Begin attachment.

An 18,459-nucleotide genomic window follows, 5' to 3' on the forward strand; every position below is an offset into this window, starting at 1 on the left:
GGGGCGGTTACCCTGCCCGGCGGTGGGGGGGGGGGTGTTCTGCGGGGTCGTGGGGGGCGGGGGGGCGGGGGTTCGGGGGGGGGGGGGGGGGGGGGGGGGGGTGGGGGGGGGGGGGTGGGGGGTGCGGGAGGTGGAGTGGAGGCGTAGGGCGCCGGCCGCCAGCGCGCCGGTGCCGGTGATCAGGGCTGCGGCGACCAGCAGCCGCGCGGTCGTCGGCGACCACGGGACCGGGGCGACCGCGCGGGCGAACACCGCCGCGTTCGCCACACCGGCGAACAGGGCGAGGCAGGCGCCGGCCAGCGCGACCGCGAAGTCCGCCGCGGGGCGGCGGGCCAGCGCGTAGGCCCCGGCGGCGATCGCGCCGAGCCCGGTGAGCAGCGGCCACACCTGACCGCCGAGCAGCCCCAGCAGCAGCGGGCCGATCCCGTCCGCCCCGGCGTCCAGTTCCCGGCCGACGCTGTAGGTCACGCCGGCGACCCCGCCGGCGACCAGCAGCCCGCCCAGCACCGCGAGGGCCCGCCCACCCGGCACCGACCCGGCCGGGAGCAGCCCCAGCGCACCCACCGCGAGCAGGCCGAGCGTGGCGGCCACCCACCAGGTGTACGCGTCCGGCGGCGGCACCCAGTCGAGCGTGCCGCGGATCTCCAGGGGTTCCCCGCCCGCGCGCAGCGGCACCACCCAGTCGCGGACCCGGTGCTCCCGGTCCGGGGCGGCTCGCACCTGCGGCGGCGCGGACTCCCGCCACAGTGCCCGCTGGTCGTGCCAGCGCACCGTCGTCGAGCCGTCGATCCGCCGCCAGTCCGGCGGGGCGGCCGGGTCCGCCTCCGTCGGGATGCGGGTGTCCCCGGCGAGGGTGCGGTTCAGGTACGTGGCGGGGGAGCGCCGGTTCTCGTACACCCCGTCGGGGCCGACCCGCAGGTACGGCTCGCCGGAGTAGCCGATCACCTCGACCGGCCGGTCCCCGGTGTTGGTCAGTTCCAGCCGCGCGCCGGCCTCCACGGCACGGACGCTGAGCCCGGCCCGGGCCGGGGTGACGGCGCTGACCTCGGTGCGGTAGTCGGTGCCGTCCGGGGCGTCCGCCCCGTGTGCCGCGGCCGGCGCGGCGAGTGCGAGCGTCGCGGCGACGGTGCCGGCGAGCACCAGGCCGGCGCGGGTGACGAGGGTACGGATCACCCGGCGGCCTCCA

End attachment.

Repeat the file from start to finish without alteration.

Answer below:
An 18,459-nucleotide genomic window follows, 5' to 3' on the forward strand; every position below is an offset into this window, starting at 1 on the left:
GGGGCGGTTACCCTGCCCGGCGGTGGGGGGGGGGGTGTTCTGCGGGGTCGTGGGGGGCGGGGGGGCGGGGGTTCGGGGGGGGGGGGGGGGGGGGGGGGGGGTGGGGGGGGGGGGGTGGGGGGTGCGGGAGGTGGAGTGGAGGCGTAGGGCGCCGGCCGCCAGCGCGCCGGTGCCGGTGATCAGGGCTGCGGCGACCAGCAGCCGCGCGGTCGTCGGCGACCACGGGACCGGGGCGACCGCGCGGGCGAACACCGCCGCGTTCGCCACACCGGCGAACAGGGCGAGGCAGGCGCCGGCCAGCGCGACCGCGAAGTCCGCCGCGGGGCGGCGGGCCAGCGCGTAGGCCCCGGCGGCGATCGCGCCGAGCCCGGTGAGCAGCGGCCACACCTGACCGCCGAGCAGCCCCAGCAGCAGCGGGCCGATCCCGTCCGCCCCGGCGTCCAGTTCCCGGCCGACGCTGTAGGTCACGCCGGCGACCCCGCCGGCGACCAGCAGCCCGCCCAGCACCGCGAGGGCCCGCCCACCCGGCACCGACCCGGCCGGGAGCAGCCCCAGCGCACCCACCGCGAGCAGGCCGAGCGTGGCGGCCACCCACCAGGTGTACGCGTCCGGCGGCGGCACCCAGTCGAGCGTGCCGCGGATCTCCAGGGGTTCCCCGCCCGCGCGCAGCGGCACCACCCAGTCGCGGACCCGGTGCTCCCGGTCCGGGGCGGCTCGCACCTGCGGCGGCGCGGACTCCCGCCACAGTGCCCGCTGGTCGTGCCAGCGCACCGTCGTCGAGCCGTCGATCCGCCGCCAGTCCGGCGGGGCGGCCGGGTCCGCCTCCGTCGGGATGCGGGTGTCCCCGGCGAGGGTGCGGTTCAGGTACGTGGCGGGGGAGCGCCGGTTCTCGTACACCCCGTCGGGGCCGACCCGCAGGTACGGCTCGCCGGAGTAGCCGATCACCTCGACCGGCCGGTCCCCGGTGTTGGTCAGTTCCAGCCGCGCGCCGGCCTCCACGGCACGGACGCTGAGCCCGGCCCGGGCCGGGGTGACGGCGCTGACCTCGGTGCGGTAGTCGGTGCCGTCCGGGGCGTCCGCCCCGTGTGCCGCGGCCGGCGCGGCGAGTGCGAGCGTCGCGGCGACGGTGCCGGCGAGCACCAGGCCGGCGCGGGTGACGAGGGTACGGATCACCCGGCGGCCTCCA